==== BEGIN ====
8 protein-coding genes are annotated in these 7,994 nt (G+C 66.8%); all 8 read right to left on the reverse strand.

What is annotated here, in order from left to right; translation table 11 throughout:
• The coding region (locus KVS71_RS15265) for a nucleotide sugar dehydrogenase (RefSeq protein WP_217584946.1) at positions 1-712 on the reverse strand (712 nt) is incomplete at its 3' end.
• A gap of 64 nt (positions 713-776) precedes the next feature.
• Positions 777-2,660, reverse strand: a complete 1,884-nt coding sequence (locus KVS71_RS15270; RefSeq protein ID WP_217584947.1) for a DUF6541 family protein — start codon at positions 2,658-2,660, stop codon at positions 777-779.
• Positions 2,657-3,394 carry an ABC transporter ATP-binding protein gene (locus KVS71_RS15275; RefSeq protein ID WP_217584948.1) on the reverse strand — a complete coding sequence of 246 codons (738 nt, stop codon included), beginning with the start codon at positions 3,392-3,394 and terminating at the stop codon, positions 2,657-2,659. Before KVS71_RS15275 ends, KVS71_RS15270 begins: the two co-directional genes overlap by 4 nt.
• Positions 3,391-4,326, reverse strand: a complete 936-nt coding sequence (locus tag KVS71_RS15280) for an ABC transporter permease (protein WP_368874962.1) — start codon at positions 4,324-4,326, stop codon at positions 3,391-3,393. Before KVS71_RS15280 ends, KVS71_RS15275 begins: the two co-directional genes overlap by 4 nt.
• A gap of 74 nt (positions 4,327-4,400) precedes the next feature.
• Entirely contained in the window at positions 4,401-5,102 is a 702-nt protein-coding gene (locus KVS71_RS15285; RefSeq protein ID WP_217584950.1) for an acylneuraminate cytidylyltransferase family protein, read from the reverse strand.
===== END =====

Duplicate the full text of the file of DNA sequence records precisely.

8 protein-coding genes are annotated in these 7,994 nt (G+C 66.8%); all 8 read right to left on the reverse strand.

What is annotated here, in order from left to right; translation table 11 throughout:
• The coding region (locus KVS71_RS15265) for a nucleotide sugar dehydrogenase (RefSeq protein WP_217584946.1) at positions 1-712 on the reverse strand (712 nt) is incomplete at its 3' end.
• A gap of 64 nt (positions 713-776) precedes the next feature.
• Positions 777-2,660, reverse strand: a complete 1,884-nt coding sequence (locus KVS71_RS15270; RefSeq protein ID WP_217584947.1) for a DUF6541 family protein — start codon at positions 2,658-2,660, stop codon at positions 777-779.
• Positions 2,657-3,394 carry an ABC transporter ATP-binding protein gene (locus KVS71_RS15275; RefSeq protein ID WP_217584948.1) on the reverse strand — a complete coding sequence of 246 codons (738 nt, stop codon included), beginning with the start codon at positions 3,392-3,394 and terminating at the stop codon, positions 2,657-2,659. Before KVS71_RS15275 ends, KVS71_RS15270 begins: the two co-directional genes overlap by 4 nt.
• Positions 3,391-4,326, reverse strand: a complete 936-nt coding sequence (locus tag KVS71_RS15280) for an ABC transporter permease (protein WP_368874962.1) — start codon at positions 4,324-4,326, stop codon at positions 3,391-3,393. Before KVS71_RS15280 ends, KVS71_RS15275 begins: the two co-directional genes overlap by 4 nt.
• A gap of 74 nt (positions 4,327-4,400) precedes the next feature.
• Entirely contained in the window at positions 4,401-5,102 is a 702-nt protein-coding gene (locus KVS71_RS15285; RefSeq protein ID WP_217584950.1) for an acylneuraminate cytidylyltransferase family protein, read from the reverse strand.